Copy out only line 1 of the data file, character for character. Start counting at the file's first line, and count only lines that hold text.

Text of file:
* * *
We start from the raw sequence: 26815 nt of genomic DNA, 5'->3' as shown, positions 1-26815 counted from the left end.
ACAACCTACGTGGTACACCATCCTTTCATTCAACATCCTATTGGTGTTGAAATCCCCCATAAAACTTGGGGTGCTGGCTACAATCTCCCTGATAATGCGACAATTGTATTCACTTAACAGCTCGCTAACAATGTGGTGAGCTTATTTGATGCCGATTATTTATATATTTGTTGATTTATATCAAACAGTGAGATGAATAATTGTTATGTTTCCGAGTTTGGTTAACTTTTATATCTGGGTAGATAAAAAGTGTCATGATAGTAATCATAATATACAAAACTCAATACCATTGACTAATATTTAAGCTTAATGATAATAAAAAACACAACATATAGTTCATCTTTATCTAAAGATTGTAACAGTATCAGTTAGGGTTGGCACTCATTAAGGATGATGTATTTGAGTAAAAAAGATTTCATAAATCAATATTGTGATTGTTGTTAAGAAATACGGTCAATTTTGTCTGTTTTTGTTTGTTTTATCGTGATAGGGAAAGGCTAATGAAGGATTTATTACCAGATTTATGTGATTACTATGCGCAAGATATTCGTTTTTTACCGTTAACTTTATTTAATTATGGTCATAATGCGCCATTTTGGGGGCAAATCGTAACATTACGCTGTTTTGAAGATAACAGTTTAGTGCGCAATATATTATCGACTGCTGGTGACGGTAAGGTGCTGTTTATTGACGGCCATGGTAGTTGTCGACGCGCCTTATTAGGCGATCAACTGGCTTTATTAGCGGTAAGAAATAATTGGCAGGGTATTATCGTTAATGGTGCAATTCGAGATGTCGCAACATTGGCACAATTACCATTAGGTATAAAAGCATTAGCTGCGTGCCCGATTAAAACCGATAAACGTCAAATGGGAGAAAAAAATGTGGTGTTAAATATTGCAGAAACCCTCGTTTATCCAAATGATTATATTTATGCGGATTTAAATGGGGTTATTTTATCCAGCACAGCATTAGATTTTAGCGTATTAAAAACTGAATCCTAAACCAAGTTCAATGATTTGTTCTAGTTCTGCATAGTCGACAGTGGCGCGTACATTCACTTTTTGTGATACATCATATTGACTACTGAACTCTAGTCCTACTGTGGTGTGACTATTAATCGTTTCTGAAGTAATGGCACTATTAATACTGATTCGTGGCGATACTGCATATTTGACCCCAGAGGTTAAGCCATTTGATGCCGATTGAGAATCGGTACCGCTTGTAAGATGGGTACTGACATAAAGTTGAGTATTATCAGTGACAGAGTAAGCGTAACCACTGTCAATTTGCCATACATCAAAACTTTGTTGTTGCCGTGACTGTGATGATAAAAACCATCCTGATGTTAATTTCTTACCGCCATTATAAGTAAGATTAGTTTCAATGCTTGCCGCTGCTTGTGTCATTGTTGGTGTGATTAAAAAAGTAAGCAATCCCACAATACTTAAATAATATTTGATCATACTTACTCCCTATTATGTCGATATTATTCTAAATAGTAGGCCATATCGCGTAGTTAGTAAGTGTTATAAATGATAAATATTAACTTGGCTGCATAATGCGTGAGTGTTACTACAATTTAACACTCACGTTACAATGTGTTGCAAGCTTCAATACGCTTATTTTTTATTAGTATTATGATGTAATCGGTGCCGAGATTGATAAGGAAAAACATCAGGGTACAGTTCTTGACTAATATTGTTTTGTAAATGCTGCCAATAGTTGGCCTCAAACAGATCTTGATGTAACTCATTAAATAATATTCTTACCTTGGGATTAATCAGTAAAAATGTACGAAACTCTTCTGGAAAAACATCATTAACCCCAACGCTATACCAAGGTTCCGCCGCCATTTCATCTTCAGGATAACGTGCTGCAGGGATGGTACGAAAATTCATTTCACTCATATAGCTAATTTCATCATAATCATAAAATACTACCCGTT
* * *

We start from the raw sequence: 26815 nt of genomic DNA, 5'->3' as shown, positions 1-26815 counted from the left end.